-she was out at sea! In a state of feeling very “Oh, no, no, I have not forgotten that.” far from “glorious," Charles bent his steps to his " Then, quick, Agnes dearest, get me some tea place of business with shame and apprehension-not coffee to-day-my throat is parched, and my not unmingled with self-condemnation—striving, head aches like a hundred fiends. Fetch your son in vain to fortify himself with the reflection of how here, and I will nurse him till you get breakfast; weak it was in Agnes not to have roused him I trust he is better to-day. But when did you get | earlier. True, she knew not of his important engagements ; she had indeed scarce seen him for was several miles beyond money-making, manythe last twenty-four hours.
masted Liverpool, cursing his existence, and the The first object that met the eyes of Charles, on day that had given birth to a wretch whose life entering the dreaded counting-house, was Mr. was fraught with blighting to all that loved Deonisloun himself, writing at the desk usually him. An expression once wrung in anguish from called Mr. Hepburn's. Mr. Smith was similarly his aged father, now haunted him, as one idea will employed at his own desk ; but the young gentle-cling to the brain in which reason is failing : man partner, the capitalist, lounged over a news- “ Unstable as water, thou shalt not ercel!" This paper. Every clerk was, in his own department, he muttered ; shouted in his own ears; screamed quill-driving as if for life and death ; and nought out in his despair. was heard but the rustle of sharp-nibbed pens on paper. The office clock struck the half-hour past The long winter's day wore heavily on with mid-day; clocks, his enemies throughout all his the drooping and ill-boding Agnes ; yet she exlife, were this day to be the ruin of Charles Hep- erted herself to amuse her child, and to prepare burn-living things with mocking voices, taunting such food against her husband's arrival, as her his misery. He stood crushing his hat between slender means afforded, and such as she conceived his hands, by the side of his own desk ; and, on best adapted to the state of inanition in which she his first attempt to speak, the eyes of all the per- knew he must return home after his revel and subsons present were involuntarily turned upon him, sequent exhaustion. That he would not return, with expressions varying with the character of the never once occurred to her, many as were the spectators-all eyes, save those of Mr. Dennistoun, anxious thoughts over which she brooded. As who never once raised his head. As there was, the day wore later, Agnes became more and more after five minutes' waiting, no symptom of that gen- uneasy. Occasionally Hepburn's impulsive zeal ileman relaxing in his writing, Charles, his brow had detained him after the ordinary hours of busiflushing, muttered, in deep confusion, “ I am quite ness; and but too frequently he encountered, in ashamed-quite unpardonable my conduct is this the busy streets of Liverpool, “ friends, countrymorning, sir.” The old gentleman bowed coldly men, and lovers," all joyously met; whom he in assent, and continued his writing. “ But the could not entertain in his own poor lodging, and Washington has not sailed, though the John accordingly adjourned with to a tavern. Adams has gone. I trust there is yet time." In the evening, one or two of Charles' convivial
"Spare yourself all trouble on that account, companions, of the previous night, called at his Mr. Hepburn,” said the old gentleman, who could lodging to fight their battles o'er again ; but he be as stately, when he so pleased, as if bred in a was found to be abroad, and his wife, usually a court, instead of a Glasgow counting-house. very lively person, was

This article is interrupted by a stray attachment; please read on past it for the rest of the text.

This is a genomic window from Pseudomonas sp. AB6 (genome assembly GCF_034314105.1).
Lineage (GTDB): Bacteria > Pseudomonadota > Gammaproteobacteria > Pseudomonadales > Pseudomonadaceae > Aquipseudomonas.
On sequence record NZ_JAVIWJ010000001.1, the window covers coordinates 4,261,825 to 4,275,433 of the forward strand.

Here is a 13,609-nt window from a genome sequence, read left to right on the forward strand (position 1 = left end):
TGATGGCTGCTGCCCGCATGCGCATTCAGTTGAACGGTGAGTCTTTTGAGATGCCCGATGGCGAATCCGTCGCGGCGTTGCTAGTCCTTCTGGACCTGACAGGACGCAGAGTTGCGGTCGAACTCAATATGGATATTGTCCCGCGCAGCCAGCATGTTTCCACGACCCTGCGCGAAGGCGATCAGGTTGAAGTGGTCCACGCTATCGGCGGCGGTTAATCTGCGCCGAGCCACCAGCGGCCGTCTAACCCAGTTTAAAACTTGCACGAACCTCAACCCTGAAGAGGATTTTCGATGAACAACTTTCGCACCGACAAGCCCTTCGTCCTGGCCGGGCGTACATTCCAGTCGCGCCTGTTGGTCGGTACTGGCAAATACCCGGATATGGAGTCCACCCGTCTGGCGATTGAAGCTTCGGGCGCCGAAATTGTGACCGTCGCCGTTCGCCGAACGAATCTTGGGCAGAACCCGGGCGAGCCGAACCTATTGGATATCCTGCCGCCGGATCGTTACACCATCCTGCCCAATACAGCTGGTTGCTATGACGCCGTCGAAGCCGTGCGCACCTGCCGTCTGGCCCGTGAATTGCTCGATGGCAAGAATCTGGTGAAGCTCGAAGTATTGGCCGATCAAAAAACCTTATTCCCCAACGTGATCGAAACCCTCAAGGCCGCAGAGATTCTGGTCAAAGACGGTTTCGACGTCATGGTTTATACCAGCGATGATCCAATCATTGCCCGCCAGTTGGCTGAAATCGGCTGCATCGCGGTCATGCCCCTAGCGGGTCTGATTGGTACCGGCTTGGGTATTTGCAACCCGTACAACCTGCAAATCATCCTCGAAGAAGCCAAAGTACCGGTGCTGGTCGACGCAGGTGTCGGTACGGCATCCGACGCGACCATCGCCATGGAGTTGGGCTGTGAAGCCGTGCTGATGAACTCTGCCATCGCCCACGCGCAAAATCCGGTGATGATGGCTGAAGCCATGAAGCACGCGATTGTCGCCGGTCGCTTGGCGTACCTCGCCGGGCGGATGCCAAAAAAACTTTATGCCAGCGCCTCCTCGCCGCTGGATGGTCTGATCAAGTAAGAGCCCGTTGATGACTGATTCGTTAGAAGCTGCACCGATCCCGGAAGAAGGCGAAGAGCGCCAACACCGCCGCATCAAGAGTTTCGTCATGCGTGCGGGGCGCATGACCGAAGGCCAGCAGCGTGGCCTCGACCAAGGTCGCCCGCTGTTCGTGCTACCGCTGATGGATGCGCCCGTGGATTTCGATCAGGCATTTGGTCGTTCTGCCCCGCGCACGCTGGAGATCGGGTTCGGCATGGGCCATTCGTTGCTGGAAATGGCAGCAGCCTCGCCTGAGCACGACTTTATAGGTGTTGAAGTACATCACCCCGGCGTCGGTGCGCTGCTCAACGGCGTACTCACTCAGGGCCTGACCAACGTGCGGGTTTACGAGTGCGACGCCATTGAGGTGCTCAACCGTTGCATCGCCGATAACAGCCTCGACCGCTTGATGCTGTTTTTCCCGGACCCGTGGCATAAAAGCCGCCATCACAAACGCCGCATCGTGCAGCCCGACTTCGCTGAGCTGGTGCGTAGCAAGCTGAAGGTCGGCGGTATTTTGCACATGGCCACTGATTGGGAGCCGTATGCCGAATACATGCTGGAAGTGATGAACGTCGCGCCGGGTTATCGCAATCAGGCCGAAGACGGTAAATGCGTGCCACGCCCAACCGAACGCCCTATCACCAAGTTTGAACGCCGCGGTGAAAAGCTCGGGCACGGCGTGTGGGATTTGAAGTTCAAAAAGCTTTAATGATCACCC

“ sullen,' one young " The goods are shipped—though tardily, yet in man said; and another, more candid, "in low good order. That, sir, became my duty, as I spirits—and no wonder.” Later in the night, a had been credulous enough to believe the Ethio- porter called, belonging to the Dennistoun and pian could change his skin; weak enough to as-Smith firm, who was from Charles' native parish, sime an improper responsibility.” He was still and who felt kindly towards him, and was often writing; and now coolly handed a slip of paper to helpful to him and his wife in many little matters. Hepburn, who, while his eyes flashed, and then When informed that Mr. Hepburn had not yet became dimn, read an order to the cash-keeper to come home to dinner, the man looked so blank, pay instantly whatever arrears of salary were due that the imagination of Agnes, prone of late to to him. That was not much, but Dennistoun, gloomy apprehension, caught fresh alarm, and the Smith and Company had no further occasion for simple man was glad to escape from her anxious his services! Charles stood at first dumb and questionings. Leaving her sleeping child to the petrified; he then attempted to speak, to remon- care of her landlady, Agnes walked to the extenstrate, to supplicate. He thought of Agnes and sive ware-houses of Mr. Dennistoun. All was her boy, and bitter and wretched were his feel- shut up in darkness, and must have been so for ings. This dismissal was not merely loss of em- some hours. With difficulty she made her way ployment; it was the wreck of the last remains home, where Hepburn had not yet appeared ; and of his professional character. Who would trust now exhausted from want of sleep and of food, any man dismissed in disgrace by the calm and and tortured by apprehension, she became so ill, liberal Dennistoun. In reply to his broken solici- that when the landlady proposed to go to the pritation, this gentleman, now inexorable, however vate residence of Mr. Dennistoun, to obtain intellikind he had formerly been, without uttering a gence of Charles, no opposition was offered. word, wrote away, merely powing and waving his The Liverpool merchant was in his splendid hind, in signal to the speaker to be gone. Chok- drawing-room, enjoying his well-earned evening log with feelings of pride, of grief now chased to leisure in the midst of his family, and with a small anger, Hepburn abruptly left the counting-house, circle of friends. Among the pleasures of the and the old gentleman picked up the order he had evening, his favorite grand-child, a girl of thirteen dropt, and desired the cash-keeper to pay over the or fourteen, had sung to the old Highland air to money to himself. As Charles passed through which they were appropriated, the unlucky Burns' the outer-room, the lounging gentleman partner verses of the more unfortunate Hepburn, which had called to him to pay him a compliment on his been so much admired in the newspapers of the verses, recited at the festival of the preceding morning. Mr. Dennistoun was luckily not aware night, which he, an amateur of the muses, had of the author of Letitia's song, or he might have just finished reading, though in business hours. listened, on this night, with impatience. The old It wanted but this, in the present mood of the un- melody, (Arrie nam badan,) tender at once and fortunate Hepburn, to madden him outright. He spirited, had been first heard by him among the rau out; he passed from street to street; his only hills of Argyle, more than half a century before. distinct thought being by which avenue he could Whether it were in the music, the voice of the boonest escape from the town. In an hour he singer, or the braes and brackens, and heather